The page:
"Films For Action is a community-powered alternative news center and learning library for people who want to change the world
"At an International Level: Films For Action uses the power of film to raise awareness of important social, environmental, and media-related issues not covered by the mainstream news. Our goal is to provide citizens with the information and perspectives essential to creating a more just, sustainable, and democratic society.
Our website has cataloged over 900 of the best films and videos that can be watched free online.
"At the Local Level: On the ground, our City Chapters are working to create alternative media channels that will inform, connect, and inspire action at a community level."
“ By, Camille Gamboa, PR, SAGE US While it may have taken some time for many in academe to take seriously the informal, unpredictable, and undiscriminating world of social media, sites like Twitter, Facebook, WordPress, Tumblr, YouTube, Instagram, and...”
Founded in 1943, ASCD (formerly the Association for Supervision and Curriculum Development) is an educational leadership organization dedicated to advancing best practices and policies for the success of each learner.
Technology and collaborative work environments are changing the design of learning spaces. The idea that students must be seated at desks working in rows is quickly becoming archaic. Technology and collaborative work environments are changing the design of learning spaces. Experts hope that the emerging paradigm will translate into improved learning spaces and influence future architectural design. Stephen Heppell and expert panelists recently spoke in Australia about physical spaces in The changing face of Education. Heppell, an international expert in the fields of learning, new media and technology, is known for his “eyes on the horizon, feet on the ground philosophy”. He has moved countless organizations into the digital age. One such project, Ingenium, created a learning space that adapted to the needs of different types of learners. Kinaesthetic learners who might not benefit from traditional classrooms, for example, had ample space that allowed movement. The 21st century is challenging old notions of learning spaces…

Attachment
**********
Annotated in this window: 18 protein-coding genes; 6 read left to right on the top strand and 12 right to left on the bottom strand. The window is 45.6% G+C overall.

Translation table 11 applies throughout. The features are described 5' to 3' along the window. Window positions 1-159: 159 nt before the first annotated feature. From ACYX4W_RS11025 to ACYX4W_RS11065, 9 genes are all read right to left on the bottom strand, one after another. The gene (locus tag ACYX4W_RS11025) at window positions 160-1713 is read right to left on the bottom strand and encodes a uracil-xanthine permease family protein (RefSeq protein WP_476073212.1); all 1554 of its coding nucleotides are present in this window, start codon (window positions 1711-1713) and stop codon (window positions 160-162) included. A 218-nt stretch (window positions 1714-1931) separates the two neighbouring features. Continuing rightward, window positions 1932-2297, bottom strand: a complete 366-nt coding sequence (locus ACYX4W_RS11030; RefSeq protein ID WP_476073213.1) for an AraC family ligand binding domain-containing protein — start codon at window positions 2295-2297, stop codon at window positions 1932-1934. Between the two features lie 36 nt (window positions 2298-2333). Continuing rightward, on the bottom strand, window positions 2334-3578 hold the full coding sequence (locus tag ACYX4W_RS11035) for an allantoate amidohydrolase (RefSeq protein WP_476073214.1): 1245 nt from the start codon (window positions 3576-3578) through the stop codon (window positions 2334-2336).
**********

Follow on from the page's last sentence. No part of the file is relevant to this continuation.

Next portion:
For today’s Favorite Things post, we’re taking a look back at some of our favorite libraries that showed up in rather unexpected places. From book bikes to pop-up literary scenes in vacant lots, libraries were cropping up in a variety of interesting venues this year.
The National Association of Independent Schools (NAIS) is a nonprofit membership association that provides services to more than 1,700 schools and associations of schools in the United States and abroad, including 1,400 independent private K-12...
In this age of literacy 2.0, the roles of the school librarian and technology teachers are in need of a change. When students have near-constant access to information through eBooks, tablets, and their personal devices, information and media literacy training can no longer be limited to the library and computer lab. With the new Common Core Standards implementation, now is a perfect time to rethink these roles and develop an information, communication, technology and literacy model that supports 21st-century learning
Book Trailers are an excellent way to communicate the excitement of reading while promoting new or favorite books. Digital book talks or digital storytelling are examples of 21st century information skills in practice.
Robin Good: Must-read article on ClutterMuseum.com by Leslie M-B, exploring in depth the opportunity to have students master their selected topics by "curating" them, rather than by reading and memorizing facts about them.
"Critical and creative thinking should be prioritized over remembering content"
"That students should learn to think for themselves may seem like a no-brainer to many readers, but if you look at the textbook packages put out by publishers, you’ll find that the texts and accompanying materials (for both teachers and students) assume students are expected to read and retain content—and then be tested on it.
Instead, between middle school (if not earlier) and college graduation, students should practice—if not master—how to question, critique, research, and construct an argument like an historian."
This is indeed the critical point. Moving education from an effort to memorize things on which then to be tested, to a collaborative exercise in creating new knowledge and value by pulling and editing together individual pieces of content, resources and tools that allow the explanation/illustration of a topic from a specific viewpoint/for a specific need.
And I can't avoid to rejoice and second her next proposition: "What if we shifted the standards’ primary emphasis from content, and not to just the development of traditional skills—basic knowledge recall, document interpretation, research, and essay-writing—but to the cultivation of skills that challenge students to make unconventional connections, skills that are essential for thriving in the 21st century?"
The sharing and commenting features in Google Documents are fantastic for giving students feedback about their work. Likewise, those features are great for students to use for peer editing. But if you want to really add your voice to then you'll want to add the Voice Comments application from Learn.ly to your Google Drive account.